Lectionary Calendar
Tuesday, May 21st, 2024
the Week of Proper 2 / Ordinary 7
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Bible Commentaries

Coke's Commentary on the Holy BibleCoke's Commentary

- Isaiah

by Thomas Coke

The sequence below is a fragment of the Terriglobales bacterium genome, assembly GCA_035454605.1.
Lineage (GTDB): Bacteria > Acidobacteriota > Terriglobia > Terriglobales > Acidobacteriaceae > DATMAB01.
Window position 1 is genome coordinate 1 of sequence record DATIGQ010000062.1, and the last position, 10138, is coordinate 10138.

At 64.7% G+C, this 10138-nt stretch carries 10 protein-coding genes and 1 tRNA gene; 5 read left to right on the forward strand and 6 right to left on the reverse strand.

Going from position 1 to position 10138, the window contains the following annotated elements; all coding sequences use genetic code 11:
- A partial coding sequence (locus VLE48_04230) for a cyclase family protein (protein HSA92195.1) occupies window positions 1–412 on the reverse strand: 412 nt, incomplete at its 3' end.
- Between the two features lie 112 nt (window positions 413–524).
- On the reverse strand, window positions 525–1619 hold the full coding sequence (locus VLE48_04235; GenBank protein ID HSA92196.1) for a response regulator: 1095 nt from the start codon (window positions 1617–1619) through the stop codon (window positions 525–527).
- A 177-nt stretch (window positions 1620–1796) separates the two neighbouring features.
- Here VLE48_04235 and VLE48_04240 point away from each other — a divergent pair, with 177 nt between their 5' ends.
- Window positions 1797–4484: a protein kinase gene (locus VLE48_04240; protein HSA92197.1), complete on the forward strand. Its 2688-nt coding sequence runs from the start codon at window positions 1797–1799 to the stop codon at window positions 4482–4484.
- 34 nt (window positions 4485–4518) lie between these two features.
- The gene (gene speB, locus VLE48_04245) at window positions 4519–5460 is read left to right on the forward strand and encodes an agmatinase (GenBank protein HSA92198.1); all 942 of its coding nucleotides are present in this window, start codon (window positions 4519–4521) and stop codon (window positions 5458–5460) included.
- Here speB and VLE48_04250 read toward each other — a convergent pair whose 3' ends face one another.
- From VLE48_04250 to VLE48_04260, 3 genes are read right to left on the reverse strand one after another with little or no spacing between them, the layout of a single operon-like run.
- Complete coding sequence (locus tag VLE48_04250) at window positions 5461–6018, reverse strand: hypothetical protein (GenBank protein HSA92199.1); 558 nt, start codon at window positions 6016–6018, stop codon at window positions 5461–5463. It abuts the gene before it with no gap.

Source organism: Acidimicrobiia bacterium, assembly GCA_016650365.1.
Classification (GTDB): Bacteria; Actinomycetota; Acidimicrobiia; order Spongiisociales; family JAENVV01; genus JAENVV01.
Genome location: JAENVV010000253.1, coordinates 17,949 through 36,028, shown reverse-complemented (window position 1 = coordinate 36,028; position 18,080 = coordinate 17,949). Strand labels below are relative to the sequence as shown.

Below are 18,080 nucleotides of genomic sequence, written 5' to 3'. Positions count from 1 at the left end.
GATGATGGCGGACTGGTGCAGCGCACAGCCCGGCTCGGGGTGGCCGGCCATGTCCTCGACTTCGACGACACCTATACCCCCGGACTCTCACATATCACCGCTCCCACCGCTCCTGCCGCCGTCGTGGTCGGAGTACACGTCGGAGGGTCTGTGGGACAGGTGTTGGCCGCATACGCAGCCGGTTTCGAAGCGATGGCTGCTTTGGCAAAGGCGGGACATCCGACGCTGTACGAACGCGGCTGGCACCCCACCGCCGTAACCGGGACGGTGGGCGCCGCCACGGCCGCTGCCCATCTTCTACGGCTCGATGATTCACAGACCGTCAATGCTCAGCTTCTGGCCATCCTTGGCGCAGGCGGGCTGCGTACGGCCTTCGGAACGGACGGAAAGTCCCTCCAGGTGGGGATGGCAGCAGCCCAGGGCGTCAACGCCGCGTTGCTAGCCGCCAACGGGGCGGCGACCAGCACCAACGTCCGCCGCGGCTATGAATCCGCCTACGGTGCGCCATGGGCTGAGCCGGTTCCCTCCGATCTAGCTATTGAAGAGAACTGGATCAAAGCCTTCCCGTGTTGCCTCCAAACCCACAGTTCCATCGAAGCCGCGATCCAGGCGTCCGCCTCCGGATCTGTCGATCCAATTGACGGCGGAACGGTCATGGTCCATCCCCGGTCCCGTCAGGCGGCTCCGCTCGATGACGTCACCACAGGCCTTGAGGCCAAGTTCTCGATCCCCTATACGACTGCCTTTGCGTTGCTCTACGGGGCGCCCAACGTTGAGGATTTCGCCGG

THE son of Amoz, the first of the four great prophets, was, as it is said, of the royal family; his father being, as is supposed, the son of king Joash, and brother to Amaziah, king of Judah. The beginning of Isaiah's prophecies we date, says Calmet, immediately from the death of Uzziah; and the death of this prophet we place in the reign of Manasseh, who began to reign in the year of the world 3306 before Jesus Christ 694 before the Vulgar Era 698. The great and principal objects of Isaiah's prophecies are, the captivity of Babylon, the return of the Jews from this captivity, and the reign of the Messiah: For this reason, the sacred writers of the New Testament have cited him more than any other prophet; and the fathers say, that he is rather an evangelist than a prophet. Dr. Taylor thinks, that the first chapter, "by reason of the grand exordium, might be judged proper to stand at the front of the book; but it gives such an account of the distressed and desolate state of the land of Judah, as agrees much better with the wicked and afflicted reign of the apostate Ahaz, than with the flourishing circumstances of the country, in the reigns of Uzziah, and of his son and successor Jotham; who were both, in the main, good princes. Compare chap. Isaiah 1:7-9 with 2 Chronicles 26:1-16 and the whole 27th chapter. But the 2nd, 3rd, 4th, and 5th chapters of this prophecy describe, and exactly correspond to, a state of national wealth and prosperity, which are usually attended with pride, arrogance, and luxury: Therefore I take this to be the order of those chapters. In the 6th chapter the prophet, in the council of God, received his commission, and soon after delivered the contents of the 2nd, 3rd, 4th, and 5th chapters; and these chapters contain all that remains of his prophecies in the reigns of Uzziah and Jotham, for the space of about sixteen years, till the first year of king Ahaz." See Taylor's Scripture Divinity, p. 326. I shall principally follow, in my observations on this book, the divisions and analysis of Vitringa. It is the constant tradition both of Jews and Christians, that Isaiah was put to death with a saw at the beginning of the reign of Manasseh; to which the apostle is generally thought to have respect, Hebrews 11:37. Isaiah is justly esteemed the most eloquent of all the prophets. Grotius compares him with Demosthenes: In the prophet we meet with all the purity of the Hebrew tongue, as in the orator all the delicacy of the Attic taste. Both are sublime and magnificent in their style, vehement in their emotions, copious in their figures, and very impetuous when they set off things of an enormous nature, or which are grievous and odious. Whatever of its ancient sweetness and sublimity the Hebrew poetry preserves, it is all to be found in this exquisite book. The author of Ecclesiasticus says, that "Isaiah was great and faithful in his vision: In his time the sun went backward, and he lengthened the king's life: he saw by an excellent spirit what should come to pass at the last, and he comforted them that mourned in Sion; he shewed what should come to pass for ever, and secret things ere ever they came." Sir 48:22, &c. See Calmet and Bishop Lowth's 21st Prelection.

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